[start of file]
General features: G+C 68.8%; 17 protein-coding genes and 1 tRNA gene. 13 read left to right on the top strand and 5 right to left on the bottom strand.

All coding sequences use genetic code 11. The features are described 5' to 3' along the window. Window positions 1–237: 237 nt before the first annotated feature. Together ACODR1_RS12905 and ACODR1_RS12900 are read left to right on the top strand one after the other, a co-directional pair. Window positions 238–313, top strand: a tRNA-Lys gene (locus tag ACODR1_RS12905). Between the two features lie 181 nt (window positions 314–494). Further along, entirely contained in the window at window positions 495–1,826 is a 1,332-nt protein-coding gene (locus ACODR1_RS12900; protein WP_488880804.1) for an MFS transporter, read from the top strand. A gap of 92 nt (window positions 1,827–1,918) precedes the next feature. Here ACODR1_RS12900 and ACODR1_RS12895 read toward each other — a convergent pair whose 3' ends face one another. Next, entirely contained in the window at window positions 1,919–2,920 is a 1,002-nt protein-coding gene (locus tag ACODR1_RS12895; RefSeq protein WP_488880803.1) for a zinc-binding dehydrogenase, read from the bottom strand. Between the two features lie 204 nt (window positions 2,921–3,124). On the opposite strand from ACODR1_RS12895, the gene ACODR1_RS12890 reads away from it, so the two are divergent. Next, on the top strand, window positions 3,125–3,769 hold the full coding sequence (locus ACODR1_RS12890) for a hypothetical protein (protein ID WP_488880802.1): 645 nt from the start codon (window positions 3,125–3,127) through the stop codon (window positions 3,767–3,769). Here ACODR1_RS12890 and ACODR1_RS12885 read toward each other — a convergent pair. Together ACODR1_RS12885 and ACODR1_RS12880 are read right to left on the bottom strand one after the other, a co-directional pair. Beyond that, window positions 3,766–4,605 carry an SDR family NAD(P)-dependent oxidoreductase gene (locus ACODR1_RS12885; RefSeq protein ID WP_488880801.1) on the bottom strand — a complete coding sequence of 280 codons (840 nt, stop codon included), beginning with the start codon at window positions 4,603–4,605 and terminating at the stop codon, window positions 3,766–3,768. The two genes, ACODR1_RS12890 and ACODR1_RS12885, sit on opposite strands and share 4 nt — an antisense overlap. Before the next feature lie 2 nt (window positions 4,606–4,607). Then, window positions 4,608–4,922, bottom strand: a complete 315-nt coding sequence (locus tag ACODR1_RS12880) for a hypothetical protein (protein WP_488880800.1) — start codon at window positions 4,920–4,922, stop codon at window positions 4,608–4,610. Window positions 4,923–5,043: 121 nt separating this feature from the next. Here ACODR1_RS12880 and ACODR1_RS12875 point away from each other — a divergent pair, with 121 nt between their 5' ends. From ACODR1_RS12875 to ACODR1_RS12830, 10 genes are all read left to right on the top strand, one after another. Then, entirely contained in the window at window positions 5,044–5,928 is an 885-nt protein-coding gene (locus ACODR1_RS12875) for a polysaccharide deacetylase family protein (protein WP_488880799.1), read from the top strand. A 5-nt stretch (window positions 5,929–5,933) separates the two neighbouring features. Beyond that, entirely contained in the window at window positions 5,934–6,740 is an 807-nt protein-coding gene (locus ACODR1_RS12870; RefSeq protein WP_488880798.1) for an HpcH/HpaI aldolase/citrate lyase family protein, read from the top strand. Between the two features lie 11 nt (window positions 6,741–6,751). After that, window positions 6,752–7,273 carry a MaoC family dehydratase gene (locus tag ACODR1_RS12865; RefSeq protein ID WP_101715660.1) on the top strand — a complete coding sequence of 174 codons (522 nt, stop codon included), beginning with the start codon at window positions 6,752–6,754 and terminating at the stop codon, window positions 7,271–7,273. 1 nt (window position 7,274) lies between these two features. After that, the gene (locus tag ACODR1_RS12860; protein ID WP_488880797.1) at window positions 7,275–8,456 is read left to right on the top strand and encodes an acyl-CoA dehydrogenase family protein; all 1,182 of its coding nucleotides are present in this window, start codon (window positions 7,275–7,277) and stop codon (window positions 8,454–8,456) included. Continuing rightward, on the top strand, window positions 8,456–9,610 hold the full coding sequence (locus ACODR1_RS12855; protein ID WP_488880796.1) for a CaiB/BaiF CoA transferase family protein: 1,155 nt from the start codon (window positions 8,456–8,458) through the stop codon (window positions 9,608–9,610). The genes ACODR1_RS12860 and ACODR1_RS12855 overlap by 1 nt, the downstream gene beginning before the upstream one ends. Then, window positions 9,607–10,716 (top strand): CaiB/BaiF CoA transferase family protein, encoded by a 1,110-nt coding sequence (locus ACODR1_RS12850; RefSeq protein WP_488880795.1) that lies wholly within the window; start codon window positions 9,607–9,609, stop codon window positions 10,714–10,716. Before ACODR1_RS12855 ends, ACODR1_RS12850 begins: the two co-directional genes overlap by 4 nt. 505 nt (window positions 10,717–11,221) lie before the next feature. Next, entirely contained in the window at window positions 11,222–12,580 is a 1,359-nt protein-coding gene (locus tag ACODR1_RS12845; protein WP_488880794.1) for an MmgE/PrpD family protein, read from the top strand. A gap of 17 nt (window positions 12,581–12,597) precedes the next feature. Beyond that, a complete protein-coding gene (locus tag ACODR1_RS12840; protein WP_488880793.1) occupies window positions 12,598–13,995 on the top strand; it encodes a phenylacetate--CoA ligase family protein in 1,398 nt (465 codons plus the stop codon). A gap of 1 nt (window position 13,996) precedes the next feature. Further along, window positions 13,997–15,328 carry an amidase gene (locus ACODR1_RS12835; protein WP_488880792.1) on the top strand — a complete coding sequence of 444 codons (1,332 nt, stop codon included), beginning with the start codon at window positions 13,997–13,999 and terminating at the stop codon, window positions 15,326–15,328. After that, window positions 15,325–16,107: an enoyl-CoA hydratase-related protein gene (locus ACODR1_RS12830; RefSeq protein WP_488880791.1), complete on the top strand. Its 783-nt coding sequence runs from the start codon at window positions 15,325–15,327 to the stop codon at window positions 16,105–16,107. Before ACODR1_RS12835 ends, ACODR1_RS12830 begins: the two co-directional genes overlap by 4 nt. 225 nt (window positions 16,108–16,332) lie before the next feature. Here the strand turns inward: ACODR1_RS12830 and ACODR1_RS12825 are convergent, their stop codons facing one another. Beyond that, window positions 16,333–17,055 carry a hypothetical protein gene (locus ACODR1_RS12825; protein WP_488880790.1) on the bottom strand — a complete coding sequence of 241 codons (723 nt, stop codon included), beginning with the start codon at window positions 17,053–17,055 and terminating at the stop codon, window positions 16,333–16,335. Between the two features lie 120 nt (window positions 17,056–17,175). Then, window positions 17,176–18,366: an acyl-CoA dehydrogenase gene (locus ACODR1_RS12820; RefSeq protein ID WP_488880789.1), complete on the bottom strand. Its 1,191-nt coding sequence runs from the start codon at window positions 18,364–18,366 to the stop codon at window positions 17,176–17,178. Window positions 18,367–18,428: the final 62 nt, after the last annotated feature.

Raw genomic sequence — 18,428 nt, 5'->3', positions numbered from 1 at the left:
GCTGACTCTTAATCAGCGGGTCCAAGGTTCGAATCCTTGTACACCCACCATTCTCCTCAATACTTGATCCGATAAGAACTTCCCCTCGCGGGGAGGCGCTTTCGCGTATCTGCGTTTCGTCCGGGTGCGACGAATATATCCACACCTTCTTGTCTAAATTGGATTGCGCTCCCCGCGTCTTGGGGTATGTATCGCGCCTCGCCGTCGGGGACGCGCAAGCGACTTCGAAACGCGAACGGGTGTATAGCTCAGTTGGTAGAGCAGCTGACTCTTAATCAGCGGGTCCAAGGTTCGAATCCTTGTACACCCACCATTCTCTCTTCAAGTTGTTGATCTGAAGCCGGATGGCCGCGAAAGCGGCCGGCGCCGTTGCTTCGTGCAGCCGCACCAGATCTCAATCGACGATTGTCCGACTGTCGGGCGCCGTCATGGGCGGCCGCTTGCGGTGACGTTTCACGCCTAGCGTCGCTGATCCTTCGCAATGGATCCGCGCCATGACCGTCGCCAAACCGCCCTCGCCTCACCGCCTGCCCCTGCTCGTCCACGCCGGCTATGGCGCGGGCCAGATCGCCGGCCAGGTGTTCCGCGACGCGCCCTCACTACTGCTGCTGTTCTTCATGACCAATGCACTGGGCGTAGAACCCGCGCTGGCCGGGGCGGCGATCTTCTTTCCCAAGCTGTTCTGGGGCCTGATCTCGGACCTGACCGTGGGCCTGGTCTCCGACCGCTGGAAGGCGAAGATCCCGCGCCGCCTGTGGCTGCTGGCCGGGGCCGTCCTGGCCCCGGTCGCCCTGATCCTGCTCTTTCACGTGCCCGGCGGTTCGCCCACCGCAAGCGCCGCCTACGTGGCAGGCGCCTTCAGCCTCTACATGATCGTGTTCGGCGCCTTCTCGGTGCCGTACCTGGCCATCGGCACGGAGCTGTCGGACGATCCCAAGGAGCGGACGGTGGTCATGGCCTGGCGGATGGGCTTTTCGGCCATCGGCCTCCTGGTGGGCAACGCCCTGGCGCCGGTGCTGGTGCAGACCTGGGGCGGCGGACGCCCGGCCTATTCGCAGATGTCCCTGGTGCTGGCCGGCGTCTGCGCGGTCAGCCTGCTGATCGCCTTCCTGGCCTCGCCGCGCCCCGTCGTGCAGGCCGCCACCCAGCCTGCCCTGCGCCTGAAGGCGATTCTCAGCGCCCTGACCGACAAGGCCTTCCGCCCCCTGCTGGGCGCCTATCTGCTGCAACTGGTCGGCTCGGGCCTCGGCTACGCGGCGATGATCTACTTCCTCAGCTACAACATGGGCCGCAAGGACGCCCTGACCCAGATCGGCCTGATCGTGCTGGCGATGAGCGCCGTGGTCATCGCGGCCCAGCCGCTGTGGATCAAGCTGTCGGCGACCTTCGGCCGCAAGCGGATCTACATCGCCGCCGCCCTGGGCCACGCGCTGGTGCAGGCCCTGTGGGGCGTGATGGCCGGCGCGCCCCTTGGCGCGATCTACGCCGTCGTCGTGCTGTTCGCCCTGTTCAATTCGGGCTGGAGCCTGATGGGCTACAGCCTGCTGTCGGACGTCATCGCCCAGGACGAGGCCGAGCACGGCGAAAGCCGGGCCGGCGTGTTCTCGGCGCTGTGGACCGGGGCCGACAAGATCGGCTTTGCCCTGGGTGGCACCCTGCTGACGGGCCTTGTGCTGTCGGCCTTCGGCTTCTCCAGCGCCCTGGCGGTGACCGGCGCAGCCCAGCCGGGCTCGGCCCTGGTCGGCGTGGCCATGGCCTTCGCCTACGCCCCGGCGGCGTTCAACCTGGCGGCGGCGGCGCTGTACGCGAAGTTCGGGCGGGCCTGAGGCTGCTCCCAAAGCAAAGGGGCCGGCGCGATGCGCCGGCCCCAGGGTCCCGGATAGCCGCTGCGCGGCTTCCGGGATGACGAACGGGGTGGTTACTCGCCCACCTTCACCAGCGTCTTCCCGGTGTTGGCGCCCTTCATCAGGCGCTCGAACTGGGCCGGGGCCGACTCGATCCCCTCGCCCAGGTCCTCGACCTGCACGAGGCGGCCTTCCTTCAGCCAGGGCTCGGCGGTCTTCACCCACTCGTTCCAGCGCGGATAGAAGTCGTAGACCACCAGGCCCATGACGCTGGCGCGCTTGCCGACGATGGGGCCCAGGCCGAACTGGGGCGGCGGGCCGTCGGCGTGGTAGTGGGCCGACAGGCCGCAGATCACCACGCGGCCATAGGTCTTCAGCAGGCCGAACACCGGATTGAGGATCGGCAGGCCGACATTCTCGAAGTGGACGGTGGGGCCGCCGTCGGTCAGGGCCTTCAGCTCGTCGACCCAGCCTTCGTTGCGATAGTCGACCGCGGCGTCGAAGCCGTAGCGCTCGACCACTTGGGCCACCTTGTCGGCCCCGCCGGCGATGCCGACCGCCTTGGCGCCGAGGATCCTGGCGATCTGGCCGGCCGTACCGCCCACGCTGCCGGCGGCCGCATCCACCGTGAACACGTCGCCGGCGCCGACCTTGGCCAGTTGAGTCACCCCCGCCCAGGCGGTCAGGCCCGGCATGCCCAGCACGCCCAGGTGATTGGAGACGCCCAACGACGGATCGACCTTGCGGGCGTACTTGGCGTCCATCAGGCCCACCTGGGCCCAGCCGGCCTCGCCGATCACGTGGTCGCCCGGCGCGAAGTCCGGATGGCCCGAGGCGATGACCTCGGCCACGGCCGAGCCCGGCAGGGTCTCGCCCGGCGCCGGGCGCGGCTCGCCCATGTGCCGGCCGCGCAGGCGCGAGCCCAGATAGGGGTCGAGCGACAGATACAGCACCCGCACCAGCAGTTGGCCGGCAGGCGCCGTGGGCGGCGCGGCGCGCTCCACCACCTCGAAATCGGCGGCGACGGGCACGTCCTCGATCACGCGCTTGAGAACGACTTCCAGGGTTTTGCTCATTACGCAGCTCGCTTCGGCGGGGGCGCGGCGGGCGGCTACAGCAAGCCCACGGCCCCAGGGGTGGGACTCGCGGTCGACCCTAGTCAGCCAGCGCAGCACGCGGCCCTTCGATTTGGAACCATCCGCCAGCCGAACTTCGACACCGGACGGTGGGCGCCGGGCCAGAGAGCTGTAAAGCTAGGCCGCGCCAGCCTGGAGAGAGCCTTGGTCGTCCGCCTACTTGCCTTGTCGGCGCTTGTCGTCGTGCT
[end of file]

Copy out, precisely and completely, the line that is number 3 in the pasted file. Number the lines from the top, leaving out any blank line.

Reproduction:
Raw genomic sequence — 18,428 nt, 5'->3', positions numbered from 1 at the left: